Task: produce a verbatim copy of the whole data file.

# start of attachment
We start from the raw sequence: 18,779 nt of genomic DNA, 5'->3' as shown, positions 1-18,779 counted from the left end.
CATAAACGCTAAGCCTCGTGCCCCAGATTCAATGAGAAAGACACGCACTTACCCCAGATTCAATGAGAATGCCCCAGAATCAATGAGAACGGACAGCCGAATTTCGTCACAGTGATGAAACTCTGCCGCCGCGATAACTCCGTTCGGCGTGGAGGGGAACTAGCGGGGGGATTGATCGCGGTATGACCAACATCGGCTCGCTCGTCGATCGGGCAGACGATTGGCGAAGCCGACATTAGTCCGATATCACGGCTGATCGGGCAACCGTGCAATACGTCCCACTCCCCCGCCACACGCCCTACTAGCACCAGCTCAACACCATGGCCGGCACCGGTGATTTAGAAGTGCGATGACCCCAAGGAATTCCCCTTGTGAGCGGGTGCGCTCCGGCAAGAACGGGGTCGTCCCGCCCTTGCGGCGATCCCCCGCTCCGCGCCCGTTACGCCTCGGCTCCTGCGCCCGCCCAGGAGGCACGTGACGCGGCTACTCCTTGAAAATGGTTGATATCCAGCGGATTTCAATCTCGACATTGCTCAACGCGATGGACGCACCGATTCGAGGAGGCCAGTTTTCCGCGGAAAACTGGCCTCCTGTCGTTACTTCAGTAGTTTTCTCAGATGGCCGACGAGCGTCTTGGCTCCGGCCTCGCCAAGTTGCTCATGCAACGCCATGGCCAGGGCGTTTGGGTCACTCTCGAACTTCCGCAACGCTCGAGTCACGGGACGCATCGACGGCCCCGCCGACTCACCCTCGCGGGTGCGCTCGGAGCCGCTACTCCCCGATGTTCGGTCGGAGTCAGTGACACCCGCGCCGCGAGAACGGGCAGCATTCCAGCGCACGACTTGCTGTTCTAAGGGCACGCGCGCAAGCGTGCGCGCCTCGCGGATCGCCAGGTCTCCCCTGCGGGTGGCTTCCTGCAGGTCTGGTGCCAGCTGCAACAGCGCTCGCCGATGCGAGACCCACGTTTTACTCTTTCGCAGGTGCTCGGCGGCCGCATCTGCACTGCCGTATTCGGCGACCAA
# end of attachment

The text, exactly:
We start from the raw sequence: 18,779 nt of genomic DNA, 5'->3' as shown, positions 1-18,779 counted from the left end.
CATAAACGCTAAGCCTCGTGCCCCAGATTCAATGAGAAAGACACGCACTTACCCCAGATTCAATGAGAATGCCCCAGAATCAATGAGAACGGACAGCCGAATTTCGTCACAGTGATGAAACTCTGCCGCCGCGATAACTCCGTTCGGCGTGGAGGGGAACTAGCGGGGGGATTGATCGCGGTATGACCAACATCGGCTCGCTCGTCGATCGGGCAGACGATTGGCGAAGCCGACATTAGTCCGATATCACGGCTGATCGGGCAACCGTGCAATACGTCCCACTCCCCCGCCACACGCCCTACTAGCACCAGCTCAACACCATGGCCGGCACCGGTGATTTAGAAGTGCGATGACCCCAAGGAATTCCCCTTGTGAGCGGGTGCGCTCCGGCAAGAACGGGGTCGTCCCGCCCTTGCGGCGATCCCCCGCTCCGCGCCCGTTACGCCTCGGCTCCTGCGCCCGCCCAGGAGGCACGTGACGCGGCTACTCCTTGAAAATGGTTGATATCCAGCGGATTTCAATCTCGACATTGCTCAACGCGATGGACGCACCGATTCGAGGAGGCCAGTTTTCCGCGGAAAACTGGCCTCCTGTCGTTACTTCAGTAGTTTTCTCAGATGGCCGACGAGCGTCTTGGCTCCGGCCTCGCCAAGTTGCTCATGCAACGCCATGGCCAGGGCGTTTGGGTCACTCTCGAACTTCCGCAACGCTCGAGTCACGGGACGCATCGACGGCCCCGCCGACTCACCCTCGCGGGTGCGCTCGGAGCCGCTACTCCCCGATGTTCGGTCGGAGTCAGTGACACCCGCGCCGCGAGAACGGGCAGCATTCCAGCGCACGACTTGCTGTTCTAAGGGCACGCGCGCAAGCGTGCGCGCCTCGCGGATCGCCAGGTCTCCCCTGCGGGTGGCTTCCTGCAGGTCTGGTGCCAGCTGCAACAGCGCTCGCCGATGCGAGACCCACGTTTTACTCTTTCGCAGGTGCTCGGCGGCCGCATCTGCACTGCCGTATTCGGCGACCAA